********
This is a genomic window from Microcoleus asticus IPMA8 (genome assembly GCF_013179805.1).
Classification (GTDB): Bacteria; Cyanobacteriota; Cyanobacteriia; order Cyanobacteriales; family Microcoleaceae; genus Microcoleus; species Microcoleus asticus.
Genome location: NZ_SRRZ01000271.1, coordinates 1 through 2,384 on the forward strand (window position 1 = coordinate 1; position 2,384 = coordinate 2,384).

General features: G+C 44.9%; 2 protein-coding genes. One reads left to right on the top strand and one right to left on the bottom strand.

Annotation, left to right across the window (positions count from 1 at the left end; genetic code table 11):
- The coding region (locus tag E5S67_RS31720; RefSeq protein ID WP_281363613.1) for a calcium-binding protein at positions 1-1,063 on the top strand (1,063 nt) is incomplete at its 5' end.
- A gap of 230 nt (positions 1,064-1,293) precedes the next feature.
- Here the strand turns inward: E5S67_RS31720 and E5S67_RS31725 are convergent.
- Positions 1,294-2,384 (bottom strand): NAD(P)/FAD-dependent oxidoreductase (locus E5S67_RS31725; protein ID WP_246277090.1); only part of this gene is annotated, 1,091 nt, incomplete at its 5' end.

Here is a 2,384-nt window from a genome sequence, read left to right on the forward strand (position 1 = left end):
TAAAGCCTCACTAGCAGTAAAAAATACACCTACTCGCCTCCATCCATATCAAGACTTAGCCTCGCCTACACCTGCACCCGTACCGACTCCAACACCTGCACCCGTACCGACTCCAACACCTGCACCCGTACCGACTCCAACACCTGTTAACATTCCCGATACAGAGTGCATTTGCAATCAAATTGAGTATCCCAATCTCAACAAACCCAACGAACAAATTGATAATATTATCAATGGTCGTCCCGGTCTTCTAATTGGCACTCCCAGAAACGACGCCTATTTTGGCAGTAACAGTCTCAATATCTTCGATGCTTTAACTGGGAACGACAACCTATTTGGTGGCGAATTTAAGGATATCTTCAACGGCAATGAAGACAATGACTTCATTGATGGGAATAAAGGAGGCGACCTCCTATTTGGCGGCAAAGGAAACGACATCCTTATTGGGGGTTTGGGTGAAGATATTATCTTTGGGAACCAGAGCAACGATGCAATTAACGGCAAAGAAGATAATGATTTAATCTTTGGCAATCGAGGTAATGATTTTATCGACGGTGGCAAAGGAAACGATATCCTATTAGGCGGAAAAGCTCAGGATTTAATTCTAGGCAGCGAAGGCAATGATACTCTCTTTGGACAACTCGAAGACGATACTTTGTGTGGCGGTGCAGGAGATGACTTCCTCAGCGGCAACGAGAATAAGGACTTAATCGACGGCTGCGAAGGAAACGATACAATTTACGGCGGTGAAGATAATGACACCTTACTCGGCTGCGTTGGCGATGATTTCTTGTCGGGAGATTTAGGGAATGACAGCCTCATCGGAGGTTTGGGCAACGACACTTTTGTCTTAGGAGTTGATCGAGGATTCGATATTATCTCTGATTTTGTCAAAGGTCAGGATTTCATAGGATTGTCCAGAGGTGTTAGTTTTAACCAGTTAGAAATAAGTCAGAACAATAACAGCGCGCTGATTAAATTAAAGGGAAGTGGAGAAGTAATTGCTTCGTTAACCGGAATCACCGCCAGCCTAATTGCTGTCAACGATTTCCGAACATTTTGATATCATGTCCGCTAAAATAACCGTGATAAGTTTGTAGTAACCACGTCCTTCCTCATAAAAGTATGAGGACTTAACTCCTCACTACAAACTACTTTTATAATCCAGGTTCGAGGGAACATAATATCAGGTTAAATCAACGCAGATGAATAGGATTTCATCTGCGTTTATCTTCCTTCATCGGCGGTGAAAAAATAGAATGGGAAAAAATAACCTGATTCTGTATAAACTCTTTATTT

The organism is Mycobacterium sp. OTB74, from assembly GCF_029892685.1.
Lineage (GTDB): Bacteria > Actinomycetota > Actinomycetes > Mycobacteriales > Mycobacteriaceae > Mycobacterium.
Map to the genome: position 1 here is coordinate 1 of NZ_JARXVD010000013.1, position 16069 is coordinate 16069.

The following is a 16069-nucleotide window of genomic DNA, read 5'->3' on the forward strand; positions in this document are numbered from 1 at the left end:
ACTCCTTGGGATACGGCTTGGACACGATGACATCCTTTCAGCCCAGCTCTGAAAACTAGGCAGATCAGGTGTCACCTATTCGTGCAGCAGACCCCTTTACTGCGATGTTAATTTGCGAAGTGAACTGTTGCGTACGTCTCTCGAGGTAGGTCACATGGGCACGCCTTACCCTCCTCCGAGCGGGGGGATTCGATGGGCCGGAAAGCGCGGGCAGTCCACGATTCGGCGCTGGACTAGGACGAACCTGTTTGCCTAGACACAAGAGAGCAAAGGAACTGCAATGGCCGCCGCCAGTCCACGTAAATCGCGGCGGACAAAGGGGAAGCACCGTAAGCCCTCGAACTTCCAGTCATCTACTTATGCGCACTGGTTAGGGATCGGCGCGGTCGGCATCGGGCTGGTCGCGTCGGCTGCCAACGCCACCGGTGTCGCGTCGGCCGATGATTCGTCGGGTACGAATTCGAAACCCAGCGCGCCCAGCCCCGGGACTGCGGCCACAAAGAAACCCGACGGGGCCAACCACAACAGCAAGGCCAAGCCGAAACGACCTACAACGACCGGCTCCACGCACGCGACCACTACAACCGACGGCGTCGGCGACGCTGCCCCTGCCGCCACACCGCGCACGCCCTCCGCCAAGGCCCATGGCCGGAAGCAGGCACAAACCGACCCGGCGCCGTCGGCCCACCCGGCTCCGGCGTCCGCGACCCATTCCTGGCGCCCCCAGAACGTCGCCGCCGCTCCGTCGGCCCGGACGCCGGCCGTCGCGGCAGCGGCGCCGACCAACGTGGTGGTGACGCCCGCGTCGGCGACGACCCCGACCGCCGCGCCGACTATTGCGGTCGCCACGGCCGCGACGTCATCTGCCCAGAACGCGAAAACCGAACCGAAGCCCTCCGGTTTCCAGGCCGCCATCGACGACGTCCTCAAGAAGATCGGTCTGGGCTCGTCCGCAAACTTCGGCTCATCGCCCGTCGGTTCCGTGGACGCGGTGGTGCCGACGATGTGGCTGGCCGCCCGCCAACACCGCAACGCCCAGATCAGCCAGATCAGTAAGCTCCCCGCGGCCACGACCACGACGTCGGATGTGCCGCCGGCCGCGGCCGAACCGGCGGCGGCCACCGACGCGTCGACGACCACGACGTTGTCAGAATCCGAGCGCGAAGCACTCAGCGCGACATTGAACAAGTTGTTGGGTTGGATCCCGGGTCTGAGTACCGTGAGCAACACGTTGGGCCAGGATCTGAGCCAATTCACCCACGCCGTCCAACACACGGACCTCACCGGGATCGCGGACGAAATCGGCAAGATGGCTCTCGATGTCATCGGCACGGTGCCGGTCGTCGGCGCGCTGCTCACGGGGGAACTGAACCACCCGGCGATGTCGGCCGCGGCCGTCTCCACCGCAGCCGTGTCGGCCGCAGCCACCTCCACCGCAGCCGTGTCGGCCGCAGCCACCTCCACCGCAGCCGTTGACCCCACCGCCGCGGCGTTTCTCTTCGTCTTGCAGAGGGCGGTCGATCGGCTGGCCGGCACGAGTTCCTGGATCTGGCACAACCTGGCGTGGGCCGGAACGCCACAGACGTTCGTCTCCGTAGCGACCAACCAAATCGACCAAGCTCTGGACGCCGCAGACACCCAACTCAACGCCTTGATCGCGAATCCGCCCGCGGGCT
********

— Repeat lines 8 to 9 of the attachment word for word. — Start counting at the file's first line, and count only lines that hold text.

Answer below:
- Here the strand turns inward: E5S67_RS31720 and E5S67_RS31725 are convergent.
- Positions 1,294-2,384 (bottom strand): NAD(P)/FAD-dependent oxidoreductase (locus E5S67_RS31725; protein ID WP_246277090.1); only part of this gene is annotated, 1,091 nt, incomplete at its 5' end.